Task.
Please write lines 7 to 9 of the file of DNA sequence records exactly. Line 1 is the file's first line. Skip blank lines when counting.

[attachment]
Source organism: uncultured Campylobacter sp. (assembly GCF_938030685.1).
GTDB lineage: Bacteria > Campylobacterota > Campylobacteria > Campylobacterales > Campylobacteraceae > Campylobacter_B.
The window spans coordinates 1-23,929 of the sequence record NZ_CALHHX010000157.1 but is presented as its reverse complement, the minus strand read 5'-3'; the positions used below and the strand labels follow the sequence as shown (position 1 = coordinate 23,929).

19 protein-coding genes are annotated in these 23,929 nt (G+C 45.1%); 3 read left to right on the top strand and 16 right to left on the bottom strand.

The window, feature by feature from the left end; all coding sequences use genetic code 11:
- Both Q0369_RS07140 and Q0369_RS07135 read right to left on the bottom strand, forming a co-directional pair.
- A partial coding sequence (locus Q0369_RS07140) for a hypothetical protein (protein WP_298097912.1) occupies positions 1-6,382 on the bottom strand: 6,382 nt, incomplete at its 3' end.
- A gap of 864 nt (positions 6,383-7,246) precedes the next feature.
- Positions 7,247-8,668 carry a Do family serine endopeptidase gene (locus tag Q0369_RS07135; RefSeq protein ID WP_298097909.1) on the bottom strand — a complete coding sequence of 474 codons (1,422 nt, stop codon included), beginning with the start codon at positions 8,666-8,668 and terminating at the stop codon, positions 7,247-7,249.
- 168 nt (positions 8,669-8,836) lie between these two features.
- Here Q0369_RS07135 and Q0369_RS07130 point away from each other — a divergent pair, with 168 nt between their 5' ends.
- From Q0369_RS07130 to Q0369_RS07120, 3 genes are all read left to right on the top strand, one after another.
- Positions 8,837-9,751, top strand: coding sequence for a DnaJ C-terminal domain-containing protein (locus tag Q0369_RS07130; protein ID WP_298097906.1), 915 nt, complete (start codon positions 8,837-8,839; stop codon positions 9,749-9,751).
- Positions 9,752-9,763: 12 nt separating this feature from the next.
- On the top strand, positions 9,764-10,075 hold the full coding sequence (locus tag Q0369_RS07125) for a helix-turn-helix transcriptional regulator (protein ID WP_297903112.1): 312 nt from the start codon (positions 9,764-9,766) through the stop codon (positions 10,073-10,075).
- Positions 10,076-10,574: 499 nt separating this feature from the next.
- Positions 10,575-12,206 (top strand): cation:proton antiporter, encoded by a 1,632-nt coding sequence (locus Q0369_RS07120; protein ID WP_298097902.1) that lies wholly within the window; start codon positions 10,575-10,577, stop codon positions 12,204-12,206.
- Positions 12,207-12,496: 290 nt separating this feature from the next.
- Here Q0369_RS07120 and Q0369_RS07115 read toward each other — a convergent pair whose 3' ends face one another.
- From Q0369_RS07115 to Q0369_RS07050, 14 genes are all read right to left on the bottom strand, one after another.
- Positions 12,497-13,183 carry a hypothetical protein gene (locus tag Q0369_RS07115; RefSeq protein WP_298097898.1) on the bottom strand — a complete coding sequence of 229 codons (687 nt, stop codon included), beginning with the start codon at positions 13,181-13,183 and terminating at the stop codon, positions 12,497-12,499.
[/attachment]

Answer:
- A partial coding sequence (locus Q0369_RS07140) for a hypothetical protein (protein WP_298097912.1) occupies positions 1-6,382 on the bottom strand: 6,382 nt, incomplete at its 3' end.
- A gap of 864 nt (positions 6,383-7,246) precedes the next feature.
- Positions 7,247-8,668 carry a Do family serine endopeptidase gene (locus tag Q0369_RS07135; RefSeq protein ID WP_298097909.1) on the bottom strand — a complete coding sequence of 474 codons (1,422 nt, stop codon included), beginning with the start codon at positions 8,666-8,668 and terminating at the stop codon, positions 7,247-7,249.